When I write my songs, the first thing I think about is my own life – growing up in the camps, living in exile. Then I try in the music to be a voice of the people still living in exile, and combine that into the music which is a way of spreading your words in a much bigger way than just writing letters.

For example, on this new album, Sahari, there are songs about my personal exile, but also will include the personal stories, voices of my ancestors and those living in exile. I try to capture the feeling of longing that my elders express for the land that was taken away and for their past life in their country. But I know it’s not just us; there are currently 70 million people forcibly displaced in the world – 26 million of them are refugees. Music and putting strong content into the music is what I feel is the main thing I can do to make their voices heard, not only for my people, but for all the refugees in the world.

Speaking of the new album, you are starting to integrate electronic music now. That seems to be very popular right now with music from Africa. Besides the obvious desire to stay relevant, how were you able to introduce it and still keep it connected to the traditional?

Because my music has to keep evolving in some kind of way, as well, and people are looking for new things, my music cannot stand still. It was a very hard process for me to combine these new electronic sounds into my music, because I just wasn't used to it. But together, with Amparo Sánchez, of the band Amparanoia, we tried very hard to have a very organic kind of symbiosis of my traditional sounds and bringing in these new sounds, bringing them together into a kind of harmony.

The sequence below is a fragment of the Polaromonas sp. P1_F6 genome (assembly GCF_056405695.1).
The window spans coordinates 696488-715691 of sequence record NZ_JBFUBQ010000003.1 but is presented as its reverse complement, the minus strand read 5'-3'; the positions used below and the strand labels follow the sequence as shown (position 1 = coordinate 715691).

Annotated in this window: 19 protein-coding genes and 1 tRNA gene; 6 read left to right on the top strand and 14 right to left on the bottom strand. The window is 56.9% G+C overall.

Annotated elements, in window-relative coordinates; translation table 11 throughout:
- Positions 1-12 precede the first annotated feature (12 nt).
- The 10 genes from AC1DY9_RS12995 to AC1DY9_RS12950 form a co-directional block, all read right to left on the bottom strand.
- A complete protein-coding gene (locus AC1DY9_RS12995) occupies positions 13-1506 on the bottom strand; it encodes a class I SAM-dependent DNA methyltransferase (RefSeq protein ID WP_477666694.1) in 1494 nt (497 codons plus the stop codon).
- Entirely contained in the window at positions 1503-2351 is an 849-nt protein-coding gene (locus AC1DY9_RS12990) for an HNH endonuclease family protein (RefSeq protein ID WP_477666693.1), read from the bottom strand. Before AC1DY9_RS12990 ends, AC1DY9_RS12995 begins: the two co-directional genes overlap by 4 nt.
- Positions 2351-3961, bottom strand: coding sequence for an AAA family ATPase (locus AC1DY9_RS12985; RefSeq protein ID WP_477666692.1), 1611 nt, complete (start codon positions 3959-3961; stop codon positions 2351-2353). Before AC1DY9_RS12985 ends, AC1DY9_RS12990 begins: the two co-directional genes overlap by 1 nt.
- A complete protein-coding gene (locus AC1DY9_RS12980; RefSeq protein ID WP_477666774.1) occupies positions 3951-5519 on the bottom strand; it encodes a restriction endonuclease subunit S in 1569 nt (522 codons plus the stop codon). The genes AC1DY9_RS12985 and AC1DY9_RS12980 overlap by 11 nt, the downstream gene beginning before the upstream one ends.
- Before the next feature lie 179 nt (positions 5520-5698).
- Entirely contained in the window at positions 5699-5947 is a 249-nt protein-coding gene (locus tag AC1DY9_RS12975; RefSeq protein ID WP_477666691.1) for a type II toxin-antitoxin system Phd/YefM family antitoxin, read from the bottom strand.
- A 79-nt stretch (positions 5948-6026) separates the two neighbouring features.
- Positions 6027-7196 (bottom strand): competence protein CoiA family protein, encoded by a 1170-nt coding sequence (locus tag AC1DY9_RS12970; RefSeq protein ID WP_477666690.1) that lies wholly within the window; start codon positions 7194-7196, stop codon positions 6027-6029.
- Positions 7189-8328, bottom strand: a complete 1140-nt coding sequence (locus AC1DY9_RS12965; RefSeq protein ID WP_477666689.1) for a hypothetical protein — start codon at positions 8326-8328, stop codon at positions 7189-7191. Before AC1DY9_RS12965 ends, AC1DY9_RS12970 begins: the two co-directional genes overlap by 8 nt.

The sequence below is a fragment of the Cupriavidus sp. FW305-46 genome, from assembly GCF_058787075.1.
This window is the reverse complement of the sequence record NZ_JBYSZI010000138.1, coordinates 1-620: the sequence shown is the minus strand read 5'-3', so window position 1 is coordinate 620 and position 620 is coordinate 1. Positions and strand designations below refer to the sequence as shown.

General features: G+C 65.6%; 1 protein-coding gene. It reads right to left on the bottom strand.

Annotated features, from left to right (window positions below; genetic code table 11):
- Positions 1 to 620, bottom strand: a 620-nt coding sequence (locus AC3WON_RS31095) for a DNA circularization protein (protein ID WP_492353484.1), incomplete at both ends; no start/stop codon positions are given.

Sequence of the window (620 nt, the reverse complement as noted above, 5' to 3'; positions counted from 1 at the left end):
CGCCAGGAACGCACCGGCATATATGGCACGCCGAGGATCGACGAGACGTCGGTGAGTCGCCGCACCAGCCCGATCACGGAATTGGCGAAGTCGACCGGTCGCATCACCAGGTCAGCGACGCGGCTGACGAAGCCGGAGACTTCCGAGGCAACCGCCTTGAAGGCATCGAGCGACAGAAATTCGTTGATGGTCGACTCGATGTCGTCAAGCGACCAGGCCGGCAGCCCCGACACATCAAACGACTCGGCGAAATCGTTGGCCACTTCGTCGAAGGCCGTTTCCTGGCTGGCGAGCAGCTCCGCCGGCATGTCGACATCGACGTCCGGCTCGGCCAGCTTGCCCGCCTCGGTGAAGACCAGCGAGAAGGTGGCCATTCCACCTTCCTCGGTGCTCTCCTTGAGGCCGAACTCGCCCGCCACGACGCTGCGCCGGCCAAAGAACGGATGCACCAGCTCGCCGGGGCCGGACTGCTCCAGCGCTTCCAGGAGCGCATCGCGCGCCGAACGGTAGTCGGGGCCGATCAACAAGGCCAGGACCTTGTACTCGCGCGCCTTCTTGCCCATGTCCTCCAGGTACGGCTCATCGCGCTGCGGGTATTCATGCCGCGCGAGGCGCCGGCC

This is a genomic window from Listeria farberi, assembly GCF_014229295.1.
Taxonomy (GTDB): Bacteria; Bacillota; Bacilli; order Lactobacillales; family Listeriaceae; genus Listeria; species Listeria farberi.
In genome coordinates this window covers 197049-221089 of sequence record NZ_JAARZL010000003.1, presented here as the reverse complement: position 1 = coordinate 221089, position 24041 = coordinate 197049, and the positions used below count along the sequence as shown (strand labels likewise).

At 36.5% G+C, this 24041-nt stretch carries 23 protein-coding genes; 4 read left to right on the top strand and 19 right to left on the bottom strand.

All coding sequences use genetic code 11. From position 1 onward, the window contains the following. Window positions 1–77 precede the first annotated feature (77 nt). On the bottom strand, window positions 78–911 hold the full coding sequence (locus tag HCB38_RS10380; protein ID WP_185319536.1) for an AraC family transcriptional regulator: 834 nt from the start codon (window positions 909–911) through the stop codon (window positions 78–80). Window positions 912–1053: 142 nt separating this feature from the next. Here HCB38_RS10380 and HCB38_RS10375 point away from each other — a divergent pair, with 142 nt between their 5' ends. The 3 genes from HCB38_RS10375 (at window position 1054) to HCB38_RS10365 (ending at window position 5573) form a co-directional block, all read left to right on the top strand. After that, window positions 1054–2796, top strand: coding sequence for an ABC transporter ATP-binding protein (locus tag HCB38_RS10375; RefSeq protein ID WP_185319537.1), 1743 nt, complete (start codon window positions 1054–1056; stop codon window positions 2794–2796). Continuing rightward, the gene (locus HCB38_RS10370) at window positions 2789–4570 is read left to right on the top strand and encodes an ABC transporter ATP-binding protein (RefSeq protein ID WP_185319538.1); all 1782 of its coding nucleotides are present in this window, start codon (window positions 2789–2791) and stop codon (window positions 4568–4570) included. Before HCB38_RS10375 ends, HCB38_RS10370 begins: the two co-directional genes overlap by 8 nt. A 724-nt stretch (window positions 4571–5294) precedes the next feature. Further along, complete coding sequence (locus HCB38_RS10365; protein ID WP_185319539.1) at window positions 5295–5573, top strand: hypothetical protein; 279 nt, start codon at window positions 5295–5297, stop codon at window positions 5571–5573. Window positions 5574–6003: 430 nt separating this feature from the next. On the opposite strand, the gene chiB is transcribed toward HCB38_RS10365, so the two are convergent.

Amparo is an artist I’ve always admired and she was involved from the beginning, which is why I think the music came together quite well – because we had the time to get it together.. She suggested introducing the electronics, and that meant recording in a different way. Before, we’d record everything live. This time we all worked in different studios then put the pieces together. Amparo and I tried to find the way to actually get the electronic parts into the music and combine both the new and old. It was a very difficult job – scary, at first – but a very interesting challenge to work in a new way, yet make your own songs sound exactly as you want.

Live in Hamburg. Photo by the author.
Live in Hamburg. Photo by the author.

We haven't been playing the new songs yet on stage. Though last night [in Hamburg] was the first time we introduced one of the songs from the new album. Once the album comes out, we'll be ready and comfortable to play all the new songs.

I want to ask you about what happened in Paris earlier this year. I read that you were to play a concert there, but it was reported that it was canceled after pressure from the Moroccan government. Do you mind talking about that?

For the last few years, I've been persecuted by the Moroccan authorities – not just in Paris, but a few other concerts that were also canceled. One in Helsinki, for example, the Moroccans put so much pressure on the Finnish authorities, but they let some others happen. And this has also happened regularly elsewhere. We had a tour of Belgium last year, and while no shows were canceled, every performance place, every concert hall, every local authority – they all got phone calls from Moroccan authorities asking to not have the concert go on.